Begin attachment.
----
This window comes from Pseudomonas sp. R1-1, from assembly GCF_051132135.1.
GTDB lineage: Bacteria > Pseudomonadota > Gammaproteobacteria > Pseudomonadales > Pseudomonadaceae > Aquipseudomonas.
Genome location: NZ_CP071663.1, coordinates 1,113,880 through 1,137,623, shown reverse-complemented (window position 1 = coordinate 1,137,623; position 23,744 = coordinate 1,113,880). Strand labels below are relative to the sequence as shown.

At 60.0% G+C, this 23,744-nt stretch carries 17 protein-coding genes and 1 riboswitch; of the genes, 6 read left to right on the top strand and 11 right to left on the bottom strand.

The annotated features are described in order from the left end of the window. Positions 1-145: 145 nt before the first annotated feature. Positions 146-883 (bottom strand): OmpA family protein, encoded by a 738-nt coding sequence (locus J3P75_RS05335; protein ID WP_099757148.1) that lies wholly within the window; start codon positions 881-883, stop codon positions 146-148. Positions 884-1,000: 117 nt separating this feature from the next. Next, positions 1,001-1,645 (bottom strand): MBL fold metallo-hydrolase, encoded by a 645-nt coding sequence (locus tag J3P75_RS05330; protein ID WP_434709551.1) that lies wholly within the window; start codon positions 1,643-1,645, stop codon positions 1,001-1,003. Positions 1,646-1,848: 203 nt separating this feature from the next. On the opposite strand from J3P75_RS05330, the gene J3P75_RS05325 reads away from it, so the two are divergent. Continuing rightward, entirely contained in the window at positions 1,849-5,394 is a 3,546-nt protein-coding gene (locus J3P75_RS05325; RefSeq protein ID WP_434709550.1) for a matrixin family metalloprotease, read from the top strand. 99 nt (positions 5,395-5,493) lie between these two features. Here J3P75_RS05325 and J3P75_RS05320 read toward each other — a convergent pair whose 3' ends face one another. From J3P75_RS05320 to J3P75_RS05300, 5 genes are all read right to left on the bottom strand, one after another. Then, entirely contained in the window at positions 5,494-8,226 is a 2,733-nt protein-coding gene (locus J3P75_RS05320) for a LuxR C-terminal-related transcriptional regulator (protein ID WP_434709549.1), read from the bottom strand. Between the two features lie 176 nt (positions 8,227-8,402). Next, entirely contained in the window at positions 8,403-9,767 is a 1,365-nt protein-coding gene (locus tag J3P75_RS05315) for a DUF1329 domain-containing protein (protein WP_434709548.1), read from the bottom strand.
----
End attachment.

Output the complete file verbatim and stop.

This window comes from Pseudomonas sp. R1-1, from assembly GCF_051132135.1.
GTDB lineage: Bacteria > Pseudomonadota > Gammaproteobacteria > Pseudomonadales > Pseudomonadaceae > Aquipseudomonas.
Genome location: NZ_CP071663.1, coordinates 1,113,880 through 1,137,623, shown reverse-complemented (window position 1 = coordinate 1,137,623; position 23,744 = coordinate 1,113,880). Strand labels below are relative to the sequence as shown.

At 60.0% G+C, this 23,744-nt stretch carries 17 protein-coding genes and 1 riboswitch; of the genes, 6 read left to right on the top strand and 11 right to left on the bottom strand.

The annotated features are described in order from the left end of the window. Positions 1-145: 145 nt before the first annotated feature. Positions 146-883 (bottom strand): OmpA family protein, encoded by a 738-nt coding sequence (locus J3P75_RS05335; protein ID WP_099757148.1) that lies wholly within the window; start codon positions 881-883, stop codon positions 146-148. Positions 884-1,000: 117 nt separating this feature from the next. Next, positions 1,001-1,645 (bottom strand): MBL fold metallo-hydrolase, encoded by a 645-nt coding sequence (locus tag J3P75_RS05330; protein ID WP_434709551.1) that lies wholly within the window; start codon positions 1,643-1,645, stop codon positions 1,001-1,003. Positions 1,646-1,848: 203 nt separating this feature from the next. On the opposite strand from J3P75_RS05330, the gene J3P75_RS05325 reads away from it, so the two are divergent. Continuing rightward, entirely contained in the window at positions 1,849-5,394 is a 3,546-nt protein-coding gene (locus J3P75_RS05325; RefSeq protein ID WP_434709550.1) for a matrixin family metalloprotease, read from the top strand. 99 nt (positions 5,395-5,493) lie between these two features. Here J3P75_RS05325 and J3P75_RS05320 read toward each other — a convergent pair whose 3' ends face one another. From J3P75_RS05320 to J3P75_RS05300, 5 genes are all read right to left on the bottom strand, one after another. Then, entirely contained in the window at positions 5,494-8,226 is a 2,733-nt protein-coding gene (locus J3P75_RS05320) for a LuxR C-terminal-related transcriptional regulator (protein ID WP_434709549.1), read from the bottom strand. Between the two features lie 176 nt (positions 8,227-8,402). Next, entirely contained in the window at positions 8,403-9,767 is a 1,365-nt protein-coding gene (locus tag J3P75_RS05315) for a DUF1329 domain-containing protein (protein WP_434709548.1), read from the bottom strand.